Halifax reports that the average age of a first-time buyer is now 32. More and more parents are now having older children who have moved out to go to university, but have since moved back home again and are having difficulty getting onto the property ladder. Known as ‘boomerang kids’, this situation may well sound familiar to some of you.
So, what can parents do to help their kids onto the property ladder?
If you listen to the media headlines, becoming a first time buyer and owning a home will seem like an impossible task. The good news is, most of these figures are ‘averages’, which means they can exaggerate the realistic amount of money your child will actually need.
- Work out their monthly spending and where they could be saving money
- There’s no need to be harsh on them – it’s important to remember they are adults now, after all
That means it’s okay for them to go out and enjoy themselves a few times a week. However, do question what they could be doing differently to save money. Sit down with them and offer your help by looking at their budget to ensure they are actively saving money to buy a house. Ask questions like:
- Are they using a gym membership often enough to get good value?
- Would it help to set a limit on weekly spending for them to try to keep to?
- Are you both doubling up on a subscription – such as for streaming services like Netflix, or Amazon Prime?
- Can they car share to save on commuting costs?
- Can they save money on their current household bills?
- Approached in the right way, these questions can help them save money towards a deposit, and maybe even help you make cuts to your own budgets too.
- How much does housing cost locally
It’s important to remember that their first home may not be their dream home. Most people start off buying what they can comfortably afford at the time, and then move home a couple of times before settling down and planting their roots in their forever home.
Considering this, can you find them somewhere cheaper that’s still nearby, but perhaps just a short drive away from where they ideally want to end up? In some areas, the same property just a few miles away can be considerably cheaper, so don’t totally discount it without checking first. It doesn’t mean the area isn’t nice, it’s just not as expensive as where they live with you right now.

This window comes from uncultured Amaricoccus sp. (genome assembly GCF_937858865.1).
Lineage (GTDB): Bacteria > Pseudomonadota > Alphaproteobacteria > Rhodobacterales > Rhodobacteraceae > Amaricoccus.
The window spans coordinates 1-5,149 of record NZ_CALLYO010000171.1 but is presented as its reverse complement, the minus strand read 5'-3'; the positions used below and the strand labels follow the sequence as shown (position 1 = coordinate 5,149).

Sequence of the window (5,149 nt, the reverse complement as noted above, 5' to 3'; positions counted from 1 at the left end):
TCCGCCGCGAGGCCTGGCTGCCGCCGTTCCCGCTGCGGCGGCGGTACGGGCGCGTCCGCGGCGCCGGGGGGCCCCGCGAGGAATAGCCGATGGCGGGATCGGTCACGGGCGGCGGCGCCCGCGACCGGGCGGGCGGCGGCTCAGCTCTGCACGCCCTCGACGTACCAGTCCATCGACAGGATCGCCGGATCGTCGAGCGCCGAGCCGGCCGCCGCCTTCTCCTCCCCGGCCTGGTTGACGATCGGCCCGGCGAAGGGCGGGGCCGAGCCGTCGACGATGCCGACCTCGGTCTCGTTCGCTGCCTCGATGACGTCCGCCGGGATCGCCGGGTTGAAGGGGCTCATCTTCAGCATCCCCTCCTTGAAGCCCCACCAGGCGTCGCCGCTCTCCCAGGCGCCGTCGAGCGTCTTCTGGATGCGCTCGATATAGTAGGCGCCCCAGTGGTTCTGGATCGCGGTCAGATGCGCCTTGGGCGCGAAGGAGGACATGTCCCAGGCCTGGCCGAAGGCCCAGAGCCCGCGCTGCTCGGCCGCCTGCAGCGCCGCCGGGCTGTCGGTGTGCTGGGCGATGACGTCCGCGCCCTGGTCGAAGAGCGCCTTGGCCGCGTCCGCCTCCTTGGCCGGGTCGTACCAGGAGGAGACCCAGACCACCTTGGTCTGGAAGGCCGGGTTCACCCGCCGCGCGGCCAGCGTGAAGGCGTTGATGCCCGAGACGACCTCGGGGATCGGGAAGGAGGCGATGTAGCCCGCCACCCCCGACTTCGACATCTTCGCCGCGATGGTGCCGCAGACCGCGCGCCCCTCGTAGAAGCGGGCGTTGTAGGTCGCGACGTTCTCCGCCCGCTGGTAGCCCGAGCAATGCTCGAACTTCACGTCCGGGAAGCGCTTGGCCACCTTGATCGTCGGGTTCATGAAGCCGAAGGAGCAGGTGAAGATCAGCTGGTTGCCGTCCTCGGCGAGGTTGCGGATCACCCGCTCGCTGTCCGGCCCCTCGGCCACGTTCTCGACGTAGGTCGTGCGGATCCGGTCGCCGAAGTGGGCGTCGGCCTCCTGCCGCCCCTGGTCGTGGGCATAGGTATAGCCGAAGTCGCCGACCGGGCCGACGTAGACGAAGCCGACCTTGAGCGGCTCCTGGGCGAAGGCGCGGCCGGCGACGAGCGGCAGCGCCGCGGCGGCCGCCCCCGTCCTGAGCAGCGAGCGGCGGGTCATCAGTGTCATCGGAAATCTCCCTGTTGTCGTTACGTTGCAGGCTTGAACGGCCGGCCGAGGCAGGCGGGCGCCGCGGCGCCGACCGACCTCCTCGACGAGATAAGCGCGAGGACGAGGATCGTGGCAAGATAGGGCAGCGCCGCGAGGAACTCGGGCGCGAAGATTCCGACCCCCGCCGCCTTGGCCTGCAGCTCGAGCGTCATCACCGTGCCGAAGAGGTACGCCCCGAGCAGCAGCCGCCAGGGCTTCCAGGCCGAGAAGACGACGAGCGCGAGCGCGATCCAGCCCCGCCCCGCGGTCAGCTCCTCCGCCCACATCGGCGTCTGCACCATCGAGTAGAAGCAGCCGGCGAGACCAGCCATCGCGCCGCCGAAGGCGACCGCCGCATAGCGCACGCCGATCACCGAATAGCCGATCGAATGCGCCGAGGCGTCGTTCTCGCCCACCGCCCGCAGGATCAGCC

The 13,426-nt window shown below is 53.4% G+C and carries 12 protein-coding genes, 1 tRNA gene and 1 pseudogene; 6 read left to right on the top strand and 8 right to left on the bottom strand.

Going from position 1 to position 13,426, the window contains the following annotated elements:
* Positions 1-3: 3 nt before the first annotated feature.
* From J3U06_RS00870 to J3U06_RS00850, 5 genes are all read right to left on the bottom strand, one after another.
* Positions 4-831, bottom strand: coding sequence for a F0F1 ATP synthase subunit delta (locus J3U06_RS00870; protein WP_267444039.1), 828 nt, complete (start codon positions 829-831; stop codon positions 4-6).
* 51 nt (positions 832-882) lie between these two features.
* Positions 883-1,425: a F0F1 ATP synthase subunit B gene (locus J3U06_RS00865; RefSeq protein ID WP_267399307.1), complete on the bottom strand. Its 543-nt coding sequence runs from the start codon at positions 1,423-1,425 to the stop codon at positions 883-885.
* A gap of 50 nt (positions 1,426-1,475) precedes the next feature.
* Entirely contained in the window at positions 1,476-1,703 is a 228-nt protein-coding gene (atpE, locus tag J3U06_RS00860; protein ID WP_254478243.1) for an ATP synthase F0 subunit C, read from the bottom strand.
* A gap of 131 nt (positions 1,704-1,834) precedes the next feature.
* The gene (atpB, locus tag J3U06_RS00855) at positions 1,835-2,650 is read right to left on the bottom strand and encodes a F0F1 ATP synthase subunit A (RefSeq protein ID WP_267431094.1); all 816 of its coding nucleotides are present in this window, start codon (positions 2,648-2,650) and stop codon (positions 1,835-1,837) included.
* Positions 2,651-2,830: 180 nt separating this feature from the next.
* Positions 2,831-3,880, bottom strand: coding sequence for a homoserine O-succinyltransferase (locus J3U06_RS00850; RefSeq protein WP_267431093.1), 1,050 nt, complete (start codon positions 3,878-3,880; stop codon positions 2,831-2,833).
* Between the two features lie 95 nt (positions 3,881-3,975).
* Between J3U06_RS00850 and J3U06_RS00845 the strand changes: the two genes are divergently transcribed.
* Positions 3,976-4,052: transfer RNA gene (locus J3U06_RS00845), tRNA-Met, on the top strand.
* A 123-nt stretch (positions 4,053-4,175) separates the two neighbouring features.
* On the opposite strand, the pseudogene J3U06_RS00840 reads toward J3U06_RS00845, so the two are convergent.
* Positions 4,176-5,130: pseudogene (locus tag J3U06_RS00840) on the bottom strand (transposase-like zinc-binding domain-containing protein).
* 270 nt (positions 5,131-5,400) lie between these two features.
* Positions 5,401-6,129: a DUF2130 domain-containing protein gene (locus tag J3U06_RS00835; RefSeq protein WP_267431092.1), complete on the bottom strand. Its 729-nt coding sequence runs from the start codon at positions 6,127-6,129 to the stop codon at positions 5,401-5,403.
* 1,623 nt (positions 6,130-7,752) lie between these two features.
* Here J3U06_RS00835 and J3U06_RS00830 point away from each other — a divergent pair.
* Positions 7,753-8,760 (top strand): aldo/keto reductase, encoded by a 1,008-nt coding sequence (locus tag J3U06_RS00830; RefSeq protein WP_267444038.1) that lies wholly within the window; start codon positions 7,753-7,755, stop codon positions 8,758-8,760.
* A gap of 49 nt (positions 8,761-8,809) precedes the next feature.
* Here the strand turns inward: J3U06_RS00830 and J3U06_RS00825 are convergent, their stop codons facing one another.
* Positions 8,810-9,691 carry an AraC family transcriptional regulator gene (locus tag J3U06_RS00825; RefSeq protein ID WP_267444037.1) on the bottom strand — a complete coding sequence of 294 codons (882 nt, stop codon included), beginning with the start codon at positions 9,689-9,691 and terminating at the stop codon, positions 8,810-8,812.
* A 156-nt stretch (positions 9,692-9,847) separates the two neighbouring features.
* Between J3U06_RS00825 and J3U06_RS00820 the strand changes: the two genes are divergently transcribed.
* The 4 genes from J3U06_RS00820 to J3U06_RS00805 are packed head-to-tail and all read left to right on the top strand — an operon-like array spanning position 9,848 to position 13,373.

For example, a two bedroom end of terrace house can cost £162,000, but an alternative could be a two bedroom terraced house costing £110,000 instead. And believe it or not, these properties can be less than five miles apart.
What’s the best way to help first time buyers onto the ladder?
According to Legal and General, on average, ‘the Bank of Mum and Dad’ are gifting up to £18,000 to help their kids get on the ladder. That could cover some of the deposit or the fees associated with buying a home. However, very few parents take the time to work out the best way to:
a) Gift money for a house deposit
b) Work out if they actually need to give them the money in the first place
Once you’ve established this, the whole situation should become much clearer.
There are guarantor mortgages available today which mean you can be a ‘guarantor’ for the deposit. In some cases you can put your deposit money into an account which you can get back after a few years, and it can even earn interest!
Don’t forget, if you do decide to gift money, it’s important to protect it, just in case a partner moves in or there is a falling out and you need your cash back.
You may also have heard of Lifetime ISAs. Here’s how they work:
- The government will boost your savings by 25%
- You can save as often as you like
- The maximum annual bonus you can earn is £1,000 (assuming you save £4,000)
Once your kids decide to purchase their first home, they can then use the Lifetime ISA to pay for their deposit, making it that bit quicker to save up and overcome that seemingly big hurdle.
Can they buy with a friend or family member?
If you have two kids living locally, or they have friends in a similar situation, have they considered buying their first home with a friend or sibling by pooling their savings? This is how many got on the ladder in the 1990s, and you’ll find it’s still a popular option for many prospective first time buyers. Working together, they could potentially afford to buy a two-bed property and rent a room, earning up to £7,500 tax-free every year. They could then perhaps use this income to pay you back any money you may have lent them.
- Helping your children onto the property ladder is easier than you think
- The trick is, don’t assume anything. Check out your kid’s finances with them, find out what properties cost in nearby areas or within their commute to work. Then find out how much money they can save for a deposit and how much you need to contribute.
You may also find that arranging a chat with them and a mortgage adviser helps you both get some clarity. A mortgage adviser can talk to you both about the best ways to save for a first home, and calculate how much your child might be able to afford before they start looking for a property.